I’m working through the article that I’ve saved to Pocket over the past few weeks and came across a poignant piece called Losing the Language of Love. It’s about how you develop a special dialect when you’re close to someone for a long time, whether it’s a partner, friend or family member, and how it feels when that person is no longer a part of your life anymore.
It reminded me of the almost three and a half years that I spent with Hari, my first girlfriend. Over the years we developed our own dialect between us, much of it derived from gamer speak – we’d call each other ‘noob’ if we did something wrong, or use ‘zomg!’ as an expression of surprise. And, like in most relationships, we had pet names for each other that made no sense to anyone else.
We split up in March 2009. As well as losing a partner, I also lost a reason to use those words – they didn’t really mean anything to anyone else. And I’d feel uncomfortable using them with Christine – after all, I see them as relics from an old relationship that didn’t work out.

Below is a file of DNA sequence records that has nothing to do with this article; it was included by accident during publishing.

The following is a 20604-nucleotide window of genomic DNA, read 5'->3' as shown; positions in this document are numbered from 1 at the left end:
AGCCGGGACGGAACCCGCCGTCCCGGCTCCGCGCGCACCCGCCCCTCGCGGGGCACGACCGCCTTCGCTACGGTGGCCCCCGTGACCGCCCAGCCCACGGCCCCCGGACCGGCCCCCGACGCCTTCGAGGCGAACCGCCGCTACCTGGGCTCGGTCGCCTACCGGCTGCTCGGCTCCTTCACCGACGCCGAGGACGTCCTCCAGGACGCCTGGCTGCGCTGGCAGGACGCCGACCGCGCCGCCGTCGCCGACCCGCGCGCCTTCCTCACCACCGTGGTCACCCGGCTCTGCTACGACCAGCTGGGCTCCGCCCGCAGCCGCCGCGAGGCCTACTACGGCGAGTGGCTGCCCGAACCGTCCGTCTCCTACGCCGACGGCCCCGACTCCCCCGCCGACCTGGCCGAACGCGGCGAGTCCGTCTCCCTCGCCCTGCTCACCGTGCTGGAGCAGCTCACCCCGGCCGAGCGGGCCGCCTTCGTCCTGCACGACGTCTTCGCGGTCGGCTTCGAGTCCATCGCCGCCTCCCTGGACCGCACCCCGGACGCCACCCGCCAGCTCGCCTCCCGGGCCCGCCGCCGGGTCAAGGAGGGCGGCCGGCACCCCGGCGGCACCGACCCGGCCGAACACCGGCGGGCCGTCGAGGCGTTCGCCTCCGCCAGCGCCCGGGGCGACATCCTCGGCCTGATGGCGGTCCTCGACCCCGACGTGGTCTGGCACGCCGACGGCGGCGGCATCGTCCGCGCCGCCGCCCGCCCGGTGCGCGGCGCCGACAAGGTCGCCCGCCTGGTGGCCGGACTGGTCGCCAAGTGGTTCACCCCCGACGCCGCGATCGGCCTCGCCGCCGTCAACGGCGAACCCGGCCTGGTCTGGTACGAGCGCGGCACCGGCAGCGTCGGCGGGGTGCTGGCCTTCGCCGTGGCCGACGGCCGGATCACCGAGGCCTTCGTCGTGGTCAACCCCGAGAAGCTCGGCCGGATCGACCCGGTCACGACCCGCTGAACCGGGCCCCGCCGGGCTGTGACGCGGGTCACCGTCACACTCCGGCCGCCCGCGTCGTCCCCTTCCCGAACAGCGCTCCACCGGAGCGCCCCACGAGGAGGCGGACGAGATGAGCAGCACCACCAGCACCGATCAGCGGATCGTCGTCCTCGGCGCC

But then Christine and I also have our own words. Like most couples, we have our pet names for each other, which in both cases is ‘Squishy‘, because we’re just that sick-inducingly cute. And, by extension, our pet name for our unborn child is ‘the Squishlet’, even though we’ve basically settled upon a name for it based on its presumed gender. Plus, there are other words and phrases that we use that are probably meaningless to others.
When a relationship with someone close to you ends, it isn’t just the physical things that disappear. It’s also the less tangible things like words and phrases, that meant so much to you and your significant other. To others, they are just that – words and phrases with no context.